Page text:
Speaking of Polish people, during my recent stay on the island, I met more Polish natives than anywhere else in my life. The most fascinating was the fellow who fought both the Germans and the Russians during WWII (and sometimes his own brother who was in a different resistance group). Then there was the pilot who flies the charter flight from Naples, Italy to Aruba. And then there were many, many more. I was stunned. Of course, I speak no Polish, but have a Polish last name (ski) courtesy of my father's side of the family, and these people continued to come up asking me where I was from in Poland.
Of course, I speak no Polish, but have a Polish last name (ski) courtesy of my father's side of the family, and these people continued to come up asking me where I was from in Poland.
Anyway, it was an interesting experience.
Have you ever considered hunting for your "roots" in Poland? I did, in 1980, and found 3 of my 4 grandparents families. Each of my grandparents was from Poland, and they all came to America between 1900-1910.
My aunt did this research over the last five years or so. Of the part of the family that came to America, a few went back before WWII and did not survive, which cut off that line.
I'm considering a trip to Poland and some other Iron Curtain countries in a couple years, more for the atmosphere than any serious genealogical research.
It is a fascinating topic, however.
Perhaps you can advise on how to proceed with this situation. A friend of mine brought her father to Aruba (who I know very well) and we went to synagogue. He noticed on the memorial plaque a name which is the same as his. It is not a very common name and it is spelled the exact same way. This man is a Holocaust survivor and as you know they are always looking to find family. He was very moved and wanted to find out more about this individual. The person died in 1942, so we weren't sure how he got to Aruba, etc. There is a family who lives currently in Aruba with the same last name.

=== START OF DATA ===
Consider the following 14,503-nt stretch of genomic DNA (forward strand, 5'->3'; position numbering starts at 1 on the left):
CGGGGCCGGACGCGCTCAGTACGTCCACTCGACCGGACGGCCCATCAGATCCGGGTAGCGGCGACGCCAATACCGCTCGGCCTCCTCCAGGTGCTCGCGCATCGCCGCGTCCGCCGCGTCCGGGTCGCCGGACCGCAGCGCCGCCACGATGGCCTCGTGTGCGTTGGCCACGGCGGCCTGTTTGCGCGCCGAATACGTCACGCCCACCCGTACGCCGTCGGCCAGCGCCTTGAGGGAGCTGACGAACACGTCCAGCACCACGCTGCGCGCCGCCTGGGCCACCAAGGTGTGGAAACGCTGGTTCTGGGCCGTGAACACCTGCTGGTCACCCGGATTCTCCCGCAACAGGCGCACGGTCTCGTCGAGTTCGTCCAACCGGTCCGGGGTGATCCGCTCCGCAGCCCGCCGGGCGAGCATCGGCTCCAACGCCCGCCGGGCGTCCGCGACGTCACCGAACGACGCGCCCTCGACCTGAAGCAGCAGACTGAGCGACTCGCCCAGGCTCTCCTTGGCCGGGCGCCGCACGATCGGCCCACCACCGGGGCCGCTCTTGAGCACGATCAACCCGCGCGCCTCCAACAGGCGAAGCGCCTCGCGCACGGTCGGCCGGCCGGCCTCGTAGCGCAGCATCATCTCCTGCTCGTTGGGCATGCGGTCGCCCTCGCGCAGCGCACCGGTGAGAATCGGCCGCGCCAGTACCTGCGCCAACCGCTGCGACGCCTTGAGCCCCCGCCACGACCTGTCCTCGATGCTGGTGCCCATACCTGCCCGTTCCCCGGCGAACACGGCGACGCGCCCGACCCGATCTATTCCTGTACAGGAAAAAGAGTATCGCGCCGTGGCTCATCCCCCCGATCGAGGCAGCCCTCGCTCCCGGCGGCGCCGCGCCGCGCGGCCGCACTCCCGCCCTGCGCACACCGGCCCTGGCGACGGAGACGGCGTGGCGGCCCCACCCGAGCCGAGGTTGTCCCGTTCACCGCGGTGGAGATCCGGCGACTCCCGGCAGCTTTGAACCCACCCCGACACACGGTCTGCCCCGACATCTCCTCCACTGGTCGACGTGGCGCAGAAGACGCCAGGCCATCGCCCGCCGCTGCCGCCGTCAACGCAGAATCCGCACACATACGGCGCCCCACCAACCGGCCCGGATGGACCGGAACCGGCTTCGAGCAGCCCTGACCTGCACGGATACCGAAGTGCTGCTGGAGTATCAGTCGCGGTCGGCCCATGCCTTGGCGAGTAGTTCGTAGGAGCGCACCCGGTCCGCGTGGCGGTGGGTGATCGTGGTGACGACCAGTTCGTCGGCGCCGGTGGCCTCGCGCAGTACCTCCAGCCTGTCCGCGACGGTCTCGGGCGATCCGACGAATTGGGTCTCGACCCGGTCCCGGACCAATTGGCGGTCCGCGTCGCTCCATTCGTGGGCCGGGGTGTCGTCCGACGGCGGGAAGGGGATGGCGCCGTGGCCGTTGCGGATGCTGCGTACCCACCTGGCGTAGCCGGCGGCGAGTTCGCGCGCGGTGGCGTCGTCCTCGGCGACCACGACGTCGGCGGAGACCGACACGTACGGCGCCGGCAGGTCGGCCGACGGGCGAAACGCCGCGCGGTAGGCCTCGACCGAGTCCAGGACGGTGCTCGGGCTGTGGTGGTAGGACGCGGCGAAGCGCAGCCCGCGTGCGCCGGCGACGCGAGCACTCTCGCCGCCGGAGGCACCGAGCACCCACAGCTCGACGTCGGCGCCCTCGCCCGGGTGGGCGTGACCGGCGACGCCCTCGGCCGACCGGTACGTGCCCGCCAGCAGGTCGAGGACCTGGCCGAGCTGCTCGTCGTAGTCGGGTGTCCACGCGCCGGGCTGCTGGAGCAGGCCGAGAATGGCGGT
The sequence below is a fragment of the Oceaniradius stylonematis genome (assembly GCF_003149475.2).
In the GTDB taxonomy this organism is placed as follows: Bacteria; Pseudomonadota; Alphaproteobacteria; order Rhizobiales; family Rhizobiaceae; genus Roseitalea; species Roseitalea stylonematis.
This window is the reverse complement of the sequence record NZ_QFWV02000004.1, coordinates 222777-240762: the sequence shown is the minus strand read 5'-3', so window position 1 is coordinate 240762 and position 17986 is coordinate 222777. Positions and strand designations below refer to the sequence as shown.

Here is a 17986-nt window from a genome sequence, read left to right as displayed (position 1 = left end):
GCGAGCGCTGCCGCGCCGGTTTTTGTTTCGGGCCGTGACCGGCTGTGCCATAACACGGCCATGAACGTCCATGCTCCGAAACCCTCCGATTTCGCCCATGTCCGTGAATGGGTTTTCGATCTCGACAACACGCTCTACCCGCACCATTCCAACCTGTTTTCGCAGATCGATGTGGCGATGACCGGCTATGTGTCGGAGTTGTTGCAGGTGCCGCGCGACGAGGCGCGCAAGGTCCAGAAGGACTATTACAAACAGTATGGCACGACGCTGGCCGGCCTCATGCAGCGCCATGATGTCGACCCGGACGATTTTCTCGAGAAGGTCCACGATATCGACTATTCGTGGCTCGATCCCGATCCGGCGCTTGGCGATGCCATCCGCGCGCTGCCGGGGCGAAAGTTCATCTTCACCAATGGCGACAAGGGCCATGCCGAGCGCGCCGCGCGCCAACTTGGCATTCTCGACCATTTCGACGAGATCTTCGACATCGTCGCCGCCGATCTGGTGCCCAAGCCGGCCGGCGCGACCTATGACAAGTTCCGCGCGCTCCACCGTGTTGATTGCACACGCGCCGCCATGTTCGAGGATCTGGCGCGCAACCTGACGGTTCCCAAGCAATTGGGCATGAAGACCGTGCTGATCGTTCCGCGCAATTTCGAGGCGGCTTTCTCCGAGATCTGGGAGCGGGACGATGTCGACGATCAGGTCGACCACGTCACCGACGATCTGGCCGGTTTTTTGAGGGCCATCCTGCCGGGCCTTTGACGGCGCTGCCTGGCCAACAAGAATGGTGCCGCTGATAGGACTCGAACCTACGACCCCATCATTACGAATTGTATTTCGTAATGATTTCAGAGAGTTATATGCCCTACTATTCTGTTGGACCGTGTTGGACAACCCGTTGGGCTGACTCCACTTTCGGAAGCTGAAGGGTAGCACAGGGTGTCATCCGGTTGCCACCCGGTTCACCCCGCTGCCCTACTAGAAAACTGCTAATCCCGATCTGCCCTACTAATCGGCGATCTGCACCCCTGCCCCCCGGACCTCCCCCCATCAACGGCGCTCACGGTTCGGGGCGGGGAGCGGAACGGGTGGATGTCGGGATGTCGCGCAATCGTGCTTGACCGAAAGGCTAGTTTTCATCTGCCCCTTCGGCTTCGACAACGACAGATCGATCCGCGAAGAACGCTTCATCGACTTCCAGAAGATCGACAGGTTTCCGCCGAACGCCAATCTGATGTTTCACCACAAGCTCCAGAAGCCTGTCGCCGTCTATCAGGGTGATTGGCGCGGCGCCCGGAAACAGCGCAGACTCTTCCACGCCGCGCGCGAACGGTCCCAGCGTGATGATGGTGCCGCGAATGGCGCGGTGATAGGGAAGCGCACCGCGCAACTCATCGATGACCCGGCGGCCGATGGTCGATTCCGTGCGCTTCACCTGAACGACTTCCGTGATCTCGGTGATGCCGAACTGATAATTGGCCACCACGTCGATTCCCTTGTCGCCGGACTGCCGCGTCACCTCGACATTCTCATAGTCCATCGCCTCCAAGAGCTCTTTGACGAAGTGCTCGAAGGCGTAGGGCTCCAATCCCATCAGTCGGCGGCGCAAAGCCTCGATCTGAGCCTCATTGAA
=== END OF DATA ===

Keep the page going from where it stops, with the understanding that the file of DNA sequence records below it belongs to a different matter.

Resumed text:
I just took this man out for lunch and he asked me again if we (as in me and his daughter as we are both regulars to Aruba) could help him find out more information. Is there anyway to find out more about this person/family?
Any advise would be appreciated. There could be a story here....
I would check with the Nation Archives of Aruba first. I haven't been in there yet myself, but my understanding is they have quite a bit of info there including stuff from the Esso days that is very thorough.
After that, you have to go into serious genealogical research, a topic which I'm not very informed about, just what I'm told by relatives and friends.